I can only judge, what I'm seeing in the sequence that you linked to above, and there I see the typical pumping of blown highlights with a sunset.

If in another sequence, after the holy grail processing you still see minor "steps" just use the visual deflicker with an appropriate reference are and probably one or more "refine" steps, to get rid of them.
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#5 Simon Plat
Gunther,

what do you mean by 'pumping of blown highlights' if it is not over exposure? I'm afraid I don't understand that part. 

The preview window in LRTimelapse shows that there is not much room to underexpose much more than I did. 
(not sure if it is possible to post photos in this forum to show it)

Still searching for that thing to change in order to prevent this, thans for your patience!

Simon
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#6 gwegner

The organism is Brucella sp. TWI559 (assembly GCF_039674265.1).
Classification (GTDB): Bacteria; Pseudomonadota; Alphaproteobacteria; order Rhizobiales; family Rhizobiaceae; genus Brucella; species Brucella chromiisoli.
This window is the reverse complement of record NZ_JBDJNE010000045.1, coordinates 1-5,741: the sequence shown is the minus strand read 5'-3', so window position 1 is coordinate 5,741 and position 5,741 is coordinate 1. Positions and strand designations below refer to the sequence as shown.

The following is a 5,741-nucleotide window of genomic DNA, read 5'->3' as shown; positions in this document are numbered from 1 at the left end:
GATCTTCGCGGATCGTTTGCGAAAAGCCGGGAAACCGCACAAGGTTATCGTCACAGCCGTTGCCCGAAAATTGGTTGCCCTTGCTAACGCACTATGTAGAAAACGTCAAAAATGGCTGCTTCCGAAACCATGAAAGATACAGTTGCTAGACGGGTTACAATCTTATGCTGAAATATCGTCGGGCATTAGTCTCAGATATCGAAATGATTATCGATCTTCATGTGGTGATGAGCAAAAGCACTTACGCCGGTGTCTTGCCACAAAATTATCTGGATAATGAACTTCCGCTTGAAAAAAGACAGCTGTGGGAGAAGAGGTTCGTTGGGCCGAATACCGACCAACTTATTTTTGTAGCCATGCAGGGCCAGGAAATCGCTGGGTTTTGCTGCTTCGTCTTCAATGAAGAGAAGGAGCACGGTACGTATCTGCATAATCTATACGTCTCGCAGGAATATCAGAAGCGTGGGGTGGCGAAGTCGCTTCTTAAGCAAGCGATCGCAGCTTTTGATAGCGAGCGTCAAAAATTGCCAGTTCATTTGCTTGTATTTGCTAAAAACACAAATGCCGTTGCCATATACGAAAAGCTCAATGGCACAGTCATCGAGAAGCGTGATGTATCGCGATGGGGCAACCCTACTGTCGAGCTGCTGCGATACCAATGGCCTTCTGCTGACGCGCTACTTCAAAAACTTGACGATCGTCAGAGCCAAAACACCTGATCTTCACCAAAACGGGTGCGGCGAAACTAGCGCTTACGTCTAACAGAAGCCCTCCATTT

What I see in your demo sequence is a blow part around the sun. Watch only the sun and you see that pumping.
Even if you think you have a right exposure, that part os overexposed. The sun in fact is always overexposed, since it's too bright. You can only make the area around the sun that blows smaller or bigger by defining the exposure on the camera.
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#7 Simon Plat
If you allow me to, I can send you the histogram of the RAW file or the RAW files involved: there is not a single pixel overexposed in the ones where the sun set under the horizon. On the contrary I made it all fairly dark to prevent from blowing out. 

I had this effect before in a very dark sequence. In that case I changed the aperture to the widest possible on the lens (not a very good lens). That also introduces vignetting so I tried to explain the effect by this: vignetting made the corners darker so LRTimelapse consequently could make the lighter parts lighter.